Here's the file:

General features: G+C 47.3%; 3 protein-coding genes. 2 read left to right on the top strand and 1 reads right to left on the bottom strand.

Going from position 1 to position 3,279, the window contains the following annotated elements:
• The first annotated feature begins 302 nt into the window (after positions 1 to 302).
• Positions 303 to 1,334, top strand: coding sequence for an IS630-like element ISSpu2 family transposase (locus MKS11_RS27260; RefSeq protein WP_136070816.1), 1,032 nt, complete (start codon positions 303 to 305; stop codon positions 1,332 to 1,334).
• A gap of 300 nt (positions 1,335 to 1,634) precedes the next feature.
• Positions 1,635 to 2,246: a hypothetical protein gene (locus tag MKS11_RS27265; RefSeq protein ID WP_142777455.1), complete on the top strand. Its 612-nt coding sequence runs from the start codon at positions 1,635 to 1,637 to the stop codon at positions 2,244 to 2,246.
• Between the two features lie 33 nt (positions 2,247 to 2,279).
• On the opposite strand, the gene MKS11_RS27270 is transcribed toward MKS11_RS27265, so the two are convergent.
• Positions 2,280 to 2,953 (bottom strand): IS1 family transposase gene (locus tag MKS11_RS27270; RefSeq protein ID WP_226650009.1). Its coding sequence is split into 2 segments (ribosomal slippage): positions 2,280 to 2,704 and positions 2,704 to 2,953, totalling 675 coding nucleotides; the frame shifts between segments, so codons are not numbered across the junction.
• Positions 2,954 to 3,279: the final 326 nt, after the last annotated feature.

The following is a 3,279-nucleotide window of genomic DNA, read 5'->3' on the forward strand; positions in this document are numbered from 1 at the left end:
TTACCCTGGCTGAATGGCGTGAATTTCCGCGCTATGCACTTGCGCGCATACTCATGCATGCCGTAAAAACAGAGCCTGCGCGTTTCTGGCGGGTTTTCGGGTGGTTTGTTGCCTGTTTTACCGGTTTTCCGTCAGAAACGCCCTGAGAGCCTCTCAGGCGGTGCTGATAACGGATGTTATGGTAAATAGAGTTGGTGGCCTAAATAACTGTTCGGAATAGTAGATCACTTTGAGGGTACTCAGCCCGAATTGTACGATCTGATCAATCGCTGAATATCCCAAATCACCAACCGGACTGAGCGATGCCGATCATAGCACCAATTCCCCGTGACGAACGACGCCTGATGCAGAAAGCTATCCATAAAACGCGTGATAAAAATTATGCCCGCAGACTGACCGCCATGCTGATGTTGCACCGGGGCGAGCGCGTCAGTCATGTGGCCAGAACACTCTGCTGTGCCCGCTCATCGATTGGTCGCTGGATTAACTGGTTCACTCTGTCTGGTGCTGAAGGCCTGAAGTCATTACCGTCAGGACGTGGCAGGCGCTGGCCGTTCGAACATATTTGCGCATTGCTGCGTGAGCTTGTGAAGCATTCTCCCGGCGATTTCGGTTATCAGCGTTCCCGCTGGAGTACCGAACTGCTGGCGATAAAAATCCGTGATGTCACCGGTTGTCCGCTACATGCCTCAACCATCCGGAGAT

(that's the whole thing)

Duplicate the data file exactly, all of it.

General features: G+C 47.3%; 3 protein-coding genes. 2 read left to right on the top strand and 1 reads right to left on the bottom strand.

Going from position 1 to position 3,279, the window contains the following annotated elements:
• The first annotated feature begins 302 nt into the window (after positions 1 to 302).
• Positions 303 to 1,334, top strand: coding sequence for an IS630-like element ISSpu2 family transposase (locus MKS11_RS27260; RefSeq protein WP_136070816.1), 1,032 nt, complete (start codon positions 303 to 305; stop codon positions 1,332 to 1,334).
• A gap of 300 nt (positions 1,335 to 1,634) precedes the next feature.
• Positions 1,635 to 2,246: a hypothetical protein gene (locus tag MKS11_RS27265; RefSeq protein ID WP_142777455.1), complete on the top strand. Its 612-nt coding sequence runs from the start codon at positions 1,635 to 1,637 to the stop codon at positions 2,244 to 2,246.
• Between the two features lie 33 nt (positions 2,247 to 2,279).
• On the opposite strand, the gene MKS11_RS27270 is transcribed toward MKS11_RS27265, so the two are convergent.
• Positions 2,280 to 2,953 (bottom strand): IS1 family transposase gene (locus tag MKS11_RS27270; RefSeq protein ID WP_226650009.1). Its coding sequence is split into 2 segments (ribosomal slippage): positions 2,280 to 2,704 and positions 2,704 to 2,953, totalling 675 coding nucleotides; the frame shifts between segments, so codons are not numbered across the junction.
• Positions 2,954 to 3,279: the final 326 nt, after the last annotated feature.

The following is a 3,279-nucleotide window of genomic DNA, read 5'->3' on the forward strand; positions in this document are numbered from 1 at the left end:
TTACCCTGGCTGAATGGCGTGAATTTCCGCGCTATGCACTTGCGCGCATACTCATGCATGCCGTAAAAACAGAGCCTGCGCGTTTCTGGCGGGTTTTCGGGTGGTTTGTTGCCTGTTTTACCGGTTTTCCGTCAGAAACGCCCTGAGAGCCTCTCAGGCGGTGCTGATAACGGATGTTATGGTAAATAGAGTTGGTGGCCTAAATAACTGTTCGGAATAGTAGATCACTTTGAGGGTACTCAGCCCGAATTGTACGATCTGATCAATCGCTGAATATCCCAAATCACCAACCGGACTGAGCGATGCCGATCATAGCACCAATTCCCCGTGACGAACGACGCCTGATGCAGAAAGCTATCCATAAAACGCGTGATAAAAATTATGCCCGCAGACTGACCGCCATGCTGATGTTGCACCGGGGCGAGCGCGTCAGTCATGTGGCCAGAACACTCTGCTGTGCCCGCTCATCGATTGGTCGCTGGATTAACTGGTTCACTCTGTCTGGTGCTGAAGGCCTGAAGTCATTACCGTCAGGACGTGGCAGGCGCTGGCCGTTCGAACATATTTGCGCATTGCTGCGTGAGCTTGTGAAGCATTCTCCCGGCGATTTCGGTTATCAGCGTTCCCGCTGGAGTACCGAACTGCTGGCGATAAAAATCCGTGATGTCACCGGTTGTCCGCTACATGCCTCAACCATCCGGAGAT